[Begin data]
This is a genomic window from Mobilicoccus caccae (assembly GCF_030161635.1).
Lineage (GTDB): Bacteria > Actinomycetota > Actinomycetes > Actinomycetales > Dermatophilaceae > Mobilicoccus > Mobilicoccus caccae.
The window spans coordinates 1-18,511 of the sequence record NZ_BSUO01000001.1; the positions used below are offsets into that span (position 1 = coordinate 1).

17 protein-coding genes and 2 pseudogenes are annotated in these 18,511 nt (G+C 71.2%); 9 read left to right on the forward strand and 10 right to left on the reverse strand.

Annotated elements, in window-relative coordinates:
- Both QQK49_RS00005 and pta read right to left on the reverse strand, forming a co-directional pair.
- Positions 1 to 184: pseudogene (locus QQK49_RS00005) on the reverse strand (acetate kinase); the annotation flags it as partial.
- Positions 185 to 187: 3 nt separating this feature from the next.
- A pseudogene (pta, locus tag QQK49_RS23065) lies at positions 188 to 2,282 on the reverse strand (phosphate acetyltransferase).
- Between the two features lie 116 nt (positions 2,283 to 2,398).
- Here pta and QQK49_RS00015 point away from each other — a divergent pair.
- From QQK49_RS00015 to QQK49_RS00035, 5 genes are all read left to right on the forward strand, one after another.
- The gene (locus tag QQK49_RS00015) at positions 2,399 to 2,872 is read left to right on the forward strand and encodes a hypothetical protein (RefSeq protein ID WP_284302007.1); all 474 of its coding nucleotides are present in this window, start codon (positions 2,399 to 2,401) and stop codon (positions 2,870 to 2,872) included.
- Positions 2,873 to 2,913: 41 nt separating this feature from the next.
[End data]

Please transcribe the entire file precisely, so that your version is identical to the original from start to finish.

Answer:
This is a genomic window from Mobilicoccus caccae (assembly GCF_030161635.1).
Lineage (GTDB): Bacteria > Actinomycetota > Actinomycetes > Actinomycetales > Dermatophilaceae > Mobilicoccus > Mobilicoccus caccae.
The window spans coordinates 1-18,511 of the sequence record NZ_BSUO01000001.1; the positions used below are offsets into that span (position 1 = coordinate 1).

17 protein-coding genes and 2 pseudogenes are annotated in these 18,511 nt (G+C 71.2%); 9 read left to right on the forward strand and 10 right to left on the reverse strand.

Annotated elements, in window-relative coordinates:
- Both QQK49_RS00005 and pta read right to left on the reverse strand, forming a co-directional pair.
- Positions 1 to 184: pseudogene (locus QQK49_RS00005) on the reverse strand (acetate kinase); the annotation flags it as partial.
- Positions 185 to 187: 3 nt separating this feature from the next.
- A pseudogene (pta, locus tag QQK49_RS23065) lies at positions 188 to 2,282 on the reverse strand (phosphate acetyltransferase).
- Between the two features lie 116 nt (positions 2,283 to 2,398).
- Here pta and QQK49_RS00015 point away from each other — a divergent pair.
- From QQK49_RS00015 to QQK49_RS00035, 5 genes are all read left to right on the forward strand, one after another.
- The gene (locus tag QQK49_RS00015) at positions 2,399 to 2,872 is read left to right on the forward strand and encodes a hypothetical protein (RefSeq protein ID WP_284302007.1); all 474 of its coding nucleotides are present in this window, start codon (positions 2,399 to 2,401) and stop codon (positions 2,870 to 2,872) included.
- Positions 2,873 to 2,913: 41 nt separating this feature from the next.